Shocking Undercover Film Shows Cameroon A Homophobic Hotbed of Arrests

Watch as Short Film Exposes Severe Abuses and A Human Rights Disgrace

By Melanie Nathan, August 27, 2014.

Global Rights, Partners for Justice is doing work for LGBT Human Rights in Africa, bringing into focus the plight of gay people in Cameroon: “In Africa, homosexuality is illegal in 38 of the continent’s 54 countries and punishable by death in four. In Cameroon, people are prosecuted for consensual same-sex conduct more than in any country in the world, and in many cases, people are charged with “homosexuality” based on extremely scant and specious evidence. For example, a Cameroonian judge convicted two transgender people in 2011 of practicing homosexuality because they were spotted drinking a particular liqueur that the judge deemed “a woman’s drink.” (Global Rights, Partners for Justice)

Government Spokesman Cameroon discusses Anti-Homosexuality laws
Government Spokesman Cameroon discusses Anti-Homosexuality laws

The legal basis in Cameroon for prosecuting homosexuals is Article 347 of the Cameroonian Penal Code, which reads:

“Whoever has sexual relations with a person of the same sex shall be punished with imprisonment from six months to five years and a fine of between 20,000 and 200,000 francs,”

That is between $40 and $400. (The average Cameroonian earns $1,170 annually, according to 2012 data from the World Bank.)

In addition to major issues of discrimination inherent in Article 347, many rights violations occur in the enforcement of the law. The law itself requires proof that two people of the same gender engaged in sexual relations. Despite such proof being virtually impossible to obtain, LGBT persons are still arbitrarily arrested and held without charge for more than 48 hours, the maximum time allowed by law. As in the case of the liqueur-linked pair, many people are arrested as “homosexuals” simply by appearance.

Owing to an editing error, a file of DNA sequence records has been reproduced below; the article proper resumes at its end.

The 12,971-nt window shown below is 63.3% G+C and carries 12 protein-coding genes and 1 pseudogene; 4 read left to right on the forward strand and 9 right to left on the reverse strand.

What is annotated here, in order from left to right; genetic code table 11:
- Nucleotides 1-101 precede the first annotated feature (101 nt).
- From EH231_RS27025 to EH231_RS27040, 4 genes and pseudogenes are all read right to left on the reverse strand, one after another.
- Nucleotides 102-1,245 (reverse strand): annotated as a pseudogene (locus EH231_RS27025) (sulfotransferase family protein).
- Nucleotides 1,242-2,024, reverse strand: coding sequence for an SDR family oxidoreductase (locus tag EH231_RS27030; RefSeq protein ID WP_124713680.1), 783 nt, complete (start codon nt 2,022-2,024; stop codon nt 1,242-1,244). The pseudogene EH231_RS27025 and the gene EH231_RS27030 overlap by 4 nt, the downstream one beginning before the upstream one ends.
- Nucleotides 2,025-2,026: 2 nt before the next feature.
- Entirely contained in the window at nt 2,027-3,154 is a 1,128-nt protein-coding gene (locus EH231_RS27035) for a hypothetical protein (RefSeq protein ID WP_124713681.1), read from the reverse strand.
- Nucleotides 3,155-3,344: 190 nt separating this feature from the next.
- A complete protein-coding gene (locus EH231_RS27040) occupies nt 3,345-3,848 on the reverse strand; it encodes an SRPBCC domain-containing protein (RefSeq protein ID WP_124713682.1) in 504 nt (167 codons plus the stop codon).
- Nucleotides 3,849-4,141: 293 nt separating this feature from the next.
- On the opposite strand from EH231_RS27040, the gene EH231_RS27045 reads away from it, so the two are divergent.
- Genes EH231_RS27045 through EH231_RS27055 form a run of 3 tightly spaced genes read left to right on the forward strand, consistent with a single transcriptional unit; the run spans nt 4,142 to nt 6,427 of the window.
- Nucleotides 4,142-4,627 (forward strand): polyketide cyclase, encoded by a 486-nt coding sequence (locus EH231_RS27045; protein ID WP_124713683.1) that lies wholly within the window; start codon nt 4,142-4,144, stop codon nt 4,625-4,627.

IRIN’s new film, “Hate Unleashed” – Homophobia in Cameroon, follows lawyer Alice Nkom as she seeks to challenge the prosecutions, and provide some care and support to those who have been incarcerated. (see film below).

People OUTED in the Press
People OUTED in the Press

You will notice the mention of the cruel and invasive procedures adopted by Police when accusing men of homosexuality. This is a human rights disgrace for this country.

It also hears from a group of young men as they discuss the risks and challenges of being gay in Cameroon.

“Will I be found tomorrow lying at the end of a road [dead], or at home? I don’t know,” one says. “How do I bother anyone by being gay? I do not see how. I don’t prevent anyone from having children with his wife. I do not prevent him from going to Heaven, or to Hell, or Purgatory.”

Melanie Nathan:

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